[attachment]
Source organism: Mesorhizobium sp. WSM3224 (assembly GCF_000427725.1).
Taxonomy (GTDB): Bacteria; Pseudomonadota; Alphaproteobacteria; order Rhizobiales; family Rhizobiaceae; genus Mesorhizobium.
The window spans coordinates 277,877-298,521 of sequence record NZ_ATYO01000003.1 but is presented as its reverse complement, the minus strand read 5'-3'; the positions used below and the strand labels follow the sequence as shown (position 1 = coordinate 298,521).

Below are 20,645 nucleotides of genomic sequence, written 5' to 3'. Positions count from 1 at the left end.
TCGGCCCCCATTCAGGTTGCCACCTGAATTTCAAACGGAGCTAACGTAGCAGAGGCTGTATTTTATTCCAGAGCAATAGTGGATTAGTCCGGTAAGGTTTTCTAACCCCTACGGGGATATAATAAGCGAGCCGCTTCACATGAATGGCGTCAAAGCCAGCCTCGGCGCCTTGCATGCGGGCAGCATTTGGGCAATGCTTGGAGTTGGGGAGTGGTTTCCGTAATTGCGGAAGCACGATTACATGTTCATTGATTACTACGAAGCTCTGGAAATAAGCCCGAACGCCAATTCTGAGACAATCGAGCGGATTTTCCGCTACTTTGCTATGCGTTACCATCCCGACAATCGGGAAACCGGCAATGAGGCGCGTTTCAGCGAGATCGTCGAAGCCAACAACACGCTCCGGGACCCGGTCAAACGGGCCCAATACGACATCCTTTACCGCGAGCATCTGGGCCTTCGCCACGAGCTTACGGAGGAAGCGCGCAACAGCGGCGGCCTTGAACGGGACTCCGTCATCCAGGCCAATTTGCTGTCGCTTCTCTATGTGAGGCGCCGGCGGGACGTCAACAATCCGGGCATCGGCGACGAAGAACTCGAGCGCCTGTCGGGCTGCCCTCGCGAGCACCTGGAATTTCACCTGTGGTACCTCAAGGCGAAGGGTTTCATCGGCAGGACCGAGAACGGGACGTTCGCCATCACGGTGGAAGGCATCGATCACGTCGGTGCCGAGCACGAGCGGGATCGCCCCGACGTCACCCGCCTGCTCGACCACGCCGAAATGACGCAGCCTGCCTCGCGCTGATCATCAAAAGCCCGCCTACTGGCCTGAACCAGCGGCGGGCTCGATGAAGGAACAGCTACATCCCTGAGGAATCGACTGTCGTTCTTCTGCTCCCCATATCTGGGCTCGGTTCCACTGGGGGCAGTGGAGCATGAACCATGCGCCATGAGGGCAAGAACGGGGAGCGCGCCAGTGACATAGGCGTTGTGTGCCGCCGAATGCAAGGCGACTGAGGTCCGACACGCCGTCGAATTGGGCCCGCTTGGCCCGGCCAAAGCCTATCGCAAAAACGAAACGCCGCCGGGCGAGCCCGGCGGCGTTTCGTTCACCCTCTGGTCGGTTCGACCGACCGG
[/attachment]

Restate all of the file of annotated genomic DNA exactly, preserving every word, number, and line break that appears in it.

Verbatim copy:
Source organism: Mesorhizobium sp. WSM3224 (assembly GCF_000427725.1).
Taxonomy (GTDB): Bacteria; Pseudomonadota; Alphaproteobacteria; order Rhizobiales; family Rhizobiaceae; genus Mesorhizobium.
The window spans coordinates 277,877-298,521 of sequence record NZ_ATYO01000003.1 but is presented as its reverse complement, the minus strand read 5'-3'; the positions used below and the strand labels follow the sequence as shown (position 1 = coordinate 298,521).

Below are 20,645 nucleotides of genomic sequence, written 5' to 3'. Positions count from 1 at the left end.
TCGGCCCCCATTCAGGTTGCCACCTGAATTTCAAACGGAGCTAACGTAGCAGAGGCTGTATTTTATTCCAGAGCAATAGTGGATTAGTCCGGTAAGGTTTTCTAACCCCTACGGGGATATAATAAGCGAGCCGCTTCACATGAATGGCGTCAAAGCCAGCCTCGGCGCCTTGCATGCGGGCAGCATTTGGGCAATGCTTGGAGTTGGGGAGTGGTTTCCGTAATTGCGGAAGCACGATTACATGTTCATTGATTACTACGAAGCTCTGGAAATAAGCCCGAACGCCAATTCTGAGACAATCGAGCGGATTTTCCGCTACTTTGCTATGCGTTACCATCCCGACAATCGGGAAACCGGCAATGAGGCGCGTTTCAGCGAGATCGTCGAAGCCAACAACACGCTCCGGGACCCGGTCAAACGGGCCCAATACGACATCCTTTACCGCGAGCATCTGGGCCTTCGCCACGAGCTTACGGAGGAAGCGCGCAACAGCGGCGGCCTTGAACGGGACTCCGTCATCCAGGCCAATTTGCTGTCGCTTCTCTATGTGAGGCGCCGGCGGGACGTCAACAATCCGGGCATCGGCGACGAAGAACTCGAGCGCCTGTCGGGCTGCCCTCGCGAGCACCTGGAATTTCACCTGTGGTACCTCAAGGCGAAGGGTTTCATCGGCAGGACCGAGAACGGGACGTTCGCCATCACGGTGGAAGGCATCGATCACGTCGGTGCCGAGCACGAGCGGGATCGCCCCGACGTCACCCGCCTGCTCGACCACGCCGAAATGACGCAGCCTGCCTCGCGCTGATCATCAAAAGCCCGCCTACTGGCCTGAACCAGCGGCGGGCTCGATGAAGGAACAGCTACATCCCTGAGGAATCGACTGTCGTTCTTCTGCTCCCCATATCTGGGCTCGGTTCCACTGGGGGCAGTGGAGCATGAACCATGCGCCATGAGGGCAAGAACGGGGAGCGCGCCAGTGACATAGGCGTTGTGTGCCGCCGAATGCAAGGCGACTGAGGTCCGACACGCCGTCGAATTGGGCCCGCTTGGCCCGGCCAAAGCCTATCGCAAAAACGAAACGCCGCCGGGCGAGCCCGGCGGCGTTTCGTTCACCCTCTGGTCGGTTCGACCGACCGG